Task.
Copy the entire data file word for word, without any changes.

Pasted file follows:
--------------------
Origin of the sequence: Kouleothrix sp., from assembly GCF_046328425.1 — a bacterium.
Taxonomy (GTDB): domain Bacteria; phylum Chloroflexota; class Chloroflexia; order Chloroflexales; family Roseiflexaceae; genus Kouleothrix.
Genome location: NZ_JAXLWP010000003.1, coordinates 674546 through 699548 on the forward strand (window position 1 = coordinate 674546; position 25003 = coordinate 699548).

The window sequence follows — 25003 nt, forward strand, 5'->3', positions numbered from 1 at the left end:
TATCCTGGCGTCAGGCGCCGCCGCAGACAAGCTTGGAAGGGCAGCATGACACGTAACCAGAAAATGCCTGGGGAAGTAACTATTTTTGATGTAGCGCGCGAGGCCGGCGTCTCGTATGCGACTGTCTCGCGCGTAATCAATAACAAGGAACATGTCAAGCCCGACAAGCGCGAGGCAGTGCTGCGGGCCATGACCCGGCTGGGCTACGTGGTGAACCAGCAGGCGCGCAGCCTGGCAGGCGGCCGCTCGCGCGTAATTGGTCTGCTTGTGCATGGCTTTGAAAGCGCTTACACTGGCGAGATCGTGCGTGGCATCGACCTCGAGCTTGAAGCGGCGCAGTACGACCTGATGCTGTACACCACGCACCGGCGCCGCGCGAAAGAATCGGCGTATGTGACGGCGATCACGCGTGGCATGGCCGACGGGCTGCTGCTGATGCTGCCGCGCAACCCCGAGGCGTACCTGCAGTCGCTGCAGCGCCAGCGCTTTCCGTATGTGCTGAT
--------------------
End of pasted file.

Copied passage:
Origin of the sequence: Kouleothrix sp., from assembly GCF_046328425.1 — a bacterium.
Taxonomy (GTDB): domain Bacteria; phylum Chloroflexota; class Chloroflexia; order Chloroflexales; family Roseiflexaceae; genus Kouleothrix.
Genome location: NZ_JAXLWP010000003.1, coordinates 674546 through 699548 on the forward strand (window position 1 = coordinate 674546; position 25003 = coordinate 699548).

The window sequence follows — 25003 nt, forward strand, 5'->3', positions numbered from 1 at the left end:
TATCCTGGCGTCAGGCGCCGCCGCAGACAAGCTTGGAAGGGCAGCATGACACGTAACCAGAAAATGCCTGGGGAAGTAACTATTTTTGATGTAGCGCGCGAGGCCGGCGTCTCGTATGCGACTGTCTCGCGCGTAATCAATAACAAGGAACATGTCAAGCCCGACAAGCGCGAGGCAGTGCTGCGGGCCATGACCCGGCTGGGCTACGTGGTGAACCAGCAGGCGCGCAGCCTGGCAGGCGGCCGCTCGCGCGTAATTGGTCTGCTTGTGCATGGCTTTGAAAGCGCTTACACTGGCGAGATCGTGCGTGGCATCGACCTCGAGCTTGAAGCGGCGCAGTACGACCTGATGCTGTACACCACGCACCGGCGCCGCGCGAAAGAATCGGCGTATGTGACGGCGATCACGCGTGGCATGGCCGACGGGCTGCTGCTGATGCTGCCGCGCAACCCCGAGGCGTACCTGCAGTCGCTGCAGCGCCAGCGCTTTCCGTATGTGCTGAT